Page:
Recent measurements of hydrogen and helium isotopes in ground water beneath the interior areas of the Everglades have provided new insights about interactions between surface water and ground water in these remote areas. For example, ground waters in the top 30 m of the Surficial aquifer in the southern Everglades have isotopically determined residence times that range from years to decades in the shallow aquifer, while ground water in the deeper parts of the aquifer are much older (beyond the detection range for these isotopes; Price et al., 2003). Recharge and discharge fluxes across the surface of the interior wetlands have recently been estimated by modeling vertical transport of naturally occurring, short-lived, radium isotopes in peat porewater (Krest and Harvey, 2003). Another method to determine recharge and discharge fluxes across the peat surface is measure the gradient in hydraulic head vertically through the peat and combine those data with bail test estimates of the hydraulic conductivity of peat as a means to compute recharge and discharge fluxes (Harvey et al., 2004). That approach indicated relatively high values of recharge and discharge (on the order of cm per day) that could not be explained by the effects of levees on ground-water flow. Other factors that could control recharge and discharge in the remote interior areas of the wetlands include seasonal and interannual variation in precipitation, as well as the effects of surface-water gravity waves created by pumping and spillway operations. For example, water releases through levee spillways cause the propagation of gravity waves toward interior areas of the wetland, which appear to drive alternating periods of discharge and recharge as they pass by locations in the interior wetlands (Harvey et al., 2004). Use of ground water geochemical tracers could further improve understanding of recharge and discharge in the Everglades. Improved models of surface-water and ground-water exchange are also needed as the basis for improved water quality models.
For the present study, concentrations of naturally occurring tritium were measured in ground water of Water Conservation Area 2A and used as the basis for quantifying long-term average recharge and discharge in the remote areas of the WCA-2A basin interior. The modeling of water and tracer flow was intentionally kept simple so that chemical sub-models could be easily added in the future to address water quality issues in the Everglades. A second objective was therefore to take a step towards evaluating whether the simple model of coupled surface-water and groundwater flow used here could be used in the future as a valid framework for modeling solute transport and reaction processes in the Everglades.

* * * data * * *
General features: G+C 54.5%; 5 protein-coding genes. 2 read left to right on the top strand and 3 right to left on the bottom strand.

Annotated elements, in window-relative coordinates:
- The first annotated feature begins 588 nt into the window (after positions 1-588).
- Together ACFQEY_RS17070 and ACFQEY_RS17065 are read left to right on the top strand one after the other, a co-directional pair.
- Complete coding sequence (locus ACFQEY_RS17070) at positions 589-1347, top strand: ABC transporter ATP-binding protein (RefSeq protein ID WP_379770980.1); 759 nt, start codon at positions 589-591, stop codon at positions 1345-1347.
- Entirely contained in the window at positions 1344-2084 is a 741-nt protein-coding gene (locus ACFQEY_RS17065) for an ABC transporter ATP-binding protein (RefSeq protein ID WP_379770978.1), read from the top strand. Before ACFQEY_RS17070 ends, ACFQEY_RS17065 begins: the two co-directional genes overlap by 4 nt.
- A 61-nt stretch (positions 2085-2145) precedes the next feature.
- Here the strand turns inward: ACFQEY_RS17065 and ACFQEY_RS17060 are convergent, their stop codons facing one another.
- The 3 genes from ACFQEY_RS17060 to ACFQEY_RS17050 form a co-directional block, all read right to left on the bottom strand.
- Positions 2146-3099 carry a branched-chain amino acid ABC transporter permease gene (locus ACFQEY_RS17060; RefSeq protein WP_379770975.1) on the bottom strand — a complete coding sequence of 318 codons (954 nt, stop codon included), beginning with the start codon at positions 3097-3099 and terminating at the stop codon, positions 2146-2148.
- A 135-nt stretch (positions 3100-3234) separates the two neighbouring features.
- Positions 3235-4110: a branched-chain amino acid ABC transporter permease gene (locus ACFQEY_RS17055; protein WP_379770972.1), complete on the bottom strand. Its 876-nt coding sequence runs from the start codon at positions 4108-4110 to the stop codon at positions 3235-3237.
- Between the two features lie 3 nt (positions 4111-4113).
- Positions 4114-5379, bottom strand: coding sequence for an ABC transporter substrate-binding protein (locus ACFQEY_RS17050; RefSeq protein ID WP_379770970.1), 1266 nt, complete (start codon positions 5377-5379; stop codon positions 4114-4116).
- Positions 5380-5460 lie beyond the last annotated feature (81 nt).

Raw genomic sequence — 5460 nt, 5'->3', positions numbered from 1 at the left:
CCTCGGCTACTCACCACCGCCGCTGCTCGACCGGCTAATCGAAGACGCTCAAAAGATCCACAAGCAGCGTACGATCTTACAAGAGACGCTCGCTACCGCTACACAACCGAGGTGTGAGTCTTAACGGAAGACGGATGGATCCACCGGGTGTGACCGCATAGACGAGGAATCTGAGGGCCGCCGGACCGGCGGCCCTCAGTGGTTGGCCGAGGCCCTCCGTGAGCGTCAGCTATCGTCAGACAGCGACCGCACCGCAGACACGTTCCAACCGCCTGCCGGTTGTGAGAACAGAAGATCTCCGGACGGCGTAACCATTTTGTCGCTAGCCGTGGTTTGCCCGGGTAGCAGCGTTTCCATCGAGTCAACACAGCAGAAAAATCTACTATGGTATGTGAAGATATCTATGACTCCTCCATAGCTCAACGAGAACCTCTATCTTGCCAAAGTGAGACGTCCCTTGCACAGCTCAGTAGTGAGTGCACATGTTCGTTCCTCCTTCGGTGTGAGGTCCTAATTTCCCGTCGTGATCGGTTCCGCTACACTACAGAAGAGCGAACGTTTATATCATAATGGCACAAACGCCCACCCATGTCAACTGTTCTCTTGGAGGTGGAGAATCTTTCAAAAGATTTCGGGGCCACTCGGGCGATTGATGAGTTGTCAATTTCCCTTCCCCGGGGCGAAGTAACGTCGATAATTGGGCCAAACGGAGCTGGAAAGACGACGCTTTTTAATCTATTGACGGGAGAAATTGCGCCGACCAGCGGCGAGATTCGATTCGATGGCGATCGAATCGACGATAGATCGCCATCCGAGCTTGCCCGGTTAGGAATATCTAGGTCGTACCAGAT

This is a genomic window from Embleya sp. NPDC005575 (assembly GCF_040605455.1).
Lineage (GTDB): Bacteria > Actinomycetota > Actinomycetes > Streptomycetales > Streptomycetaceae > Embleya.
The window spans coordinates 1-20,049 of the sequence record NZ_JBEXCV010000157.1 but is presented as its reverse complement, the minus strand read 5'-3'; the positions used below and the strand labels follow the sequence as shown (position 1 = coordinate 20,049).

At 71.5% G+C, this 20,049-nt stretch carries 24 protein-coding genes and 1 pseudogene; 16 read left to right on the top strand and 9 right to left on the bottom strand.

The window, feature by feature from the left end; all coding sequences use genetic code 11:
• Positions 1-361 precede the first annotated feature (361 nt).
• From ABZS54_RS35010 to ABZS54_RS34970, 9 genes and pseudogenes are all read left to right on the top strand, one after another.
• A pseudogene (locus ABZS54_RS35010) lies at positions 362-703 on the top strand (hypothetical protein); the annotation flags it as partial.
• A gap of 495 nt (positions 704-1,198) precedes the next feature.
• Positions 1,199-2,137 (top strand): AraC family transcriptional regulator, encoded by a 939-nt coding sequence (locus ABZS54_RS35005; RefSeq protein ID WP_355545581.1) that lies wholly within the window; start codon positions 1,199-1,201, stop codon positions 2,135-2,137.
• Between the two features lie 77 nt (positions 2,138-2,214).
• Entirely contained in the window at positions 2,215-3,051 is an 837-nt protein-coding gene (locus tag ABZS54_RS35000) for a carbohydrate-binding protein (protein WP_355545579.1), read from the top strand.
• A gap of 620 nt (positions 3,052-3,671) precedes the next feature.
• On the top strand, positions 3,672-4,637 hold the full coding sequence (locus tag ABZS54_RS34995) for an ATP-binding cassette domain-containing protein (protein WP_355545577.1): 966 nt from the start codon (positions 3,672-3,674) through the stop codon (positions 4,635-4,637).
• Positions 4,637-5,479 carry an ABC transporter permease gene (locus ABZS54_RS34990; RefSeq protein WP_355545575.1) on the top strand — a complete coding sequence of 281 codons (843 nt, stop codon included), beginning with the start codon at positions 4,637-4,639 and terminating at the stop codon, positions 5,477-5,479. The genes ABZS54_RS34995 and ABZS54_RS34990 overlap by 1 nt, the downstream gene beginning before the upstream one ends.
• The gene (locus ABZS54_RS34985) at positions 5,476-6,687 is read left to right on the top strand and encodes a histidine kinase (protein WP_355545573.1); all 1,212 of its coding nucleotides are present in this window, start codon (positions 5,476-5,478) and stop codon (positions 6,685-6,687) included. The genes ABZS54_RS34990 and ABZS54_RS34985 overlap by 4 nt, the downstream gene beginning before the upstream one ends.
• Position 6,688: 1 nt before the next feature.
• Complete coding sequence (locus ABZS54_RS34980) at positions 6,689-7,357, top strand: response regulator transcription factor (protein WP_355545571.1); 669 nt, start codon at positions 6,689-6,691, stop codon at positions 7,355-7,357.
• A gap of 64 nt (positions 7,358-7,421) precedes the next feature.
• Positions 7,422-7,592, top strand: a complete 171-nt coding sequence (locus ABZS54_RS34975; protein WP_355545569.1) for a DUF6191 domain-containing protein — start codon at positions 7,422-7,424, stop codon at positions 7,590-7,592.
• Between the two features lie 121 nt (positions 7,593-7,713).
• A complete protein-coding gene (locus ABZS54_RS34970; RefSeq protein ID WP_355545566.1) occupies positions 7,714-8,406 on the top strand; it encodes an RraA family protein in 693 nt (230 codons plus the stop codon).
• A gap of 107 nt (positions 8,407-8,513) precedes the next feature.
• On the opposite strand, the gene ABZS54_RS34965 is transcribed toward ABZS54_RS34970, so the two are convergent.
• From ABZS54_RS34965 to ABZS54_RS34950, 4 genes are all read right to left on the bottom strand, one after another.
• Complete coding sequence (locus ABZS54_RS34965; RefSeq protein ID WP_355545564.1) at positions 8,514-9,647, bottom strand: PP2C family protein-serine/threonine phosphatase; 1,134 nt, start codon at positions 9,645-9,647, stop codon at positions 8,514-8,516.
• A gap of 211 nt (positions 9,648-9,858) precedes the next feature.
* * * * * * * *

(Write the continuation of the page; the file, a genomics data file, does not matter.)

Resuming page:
Tritium measurements came from 25 research wells in Water Conservation Area 2A that were screened at various levels in the Surficial aquifer. Measurements of 3H/3He were successful at a few of those wells, and those results offered an important check on ground-water residence times inferred from modeling tritium. The depth of the layer of Everglades ground water that exchanges with surface water was estimated directly from the distribution of tritium in ground water, while the more uncertain hydrologic parameters (average residence time of ground water and recharge and discharge fluxes) were estimated by adjustment to match the average tritium concentration in that layer. What is distinctive about the present study is that long-term average recharge and discharge fluxes were quantified in a remote interior area of the Everglades. Previous use of environmental tracers in Everglades ground water have either been in the vicinity of levees (e.g. Meyers et al., 1993; Wilcox et al., 2004), or when implemented in remote areas have generally stopped short of the goal of estimating recharge and discharge, instead reporting only the estimated residence time of ground water (e.g. Price et al., 2003).
U.S. Department of the Interior, U.S. Geological Survey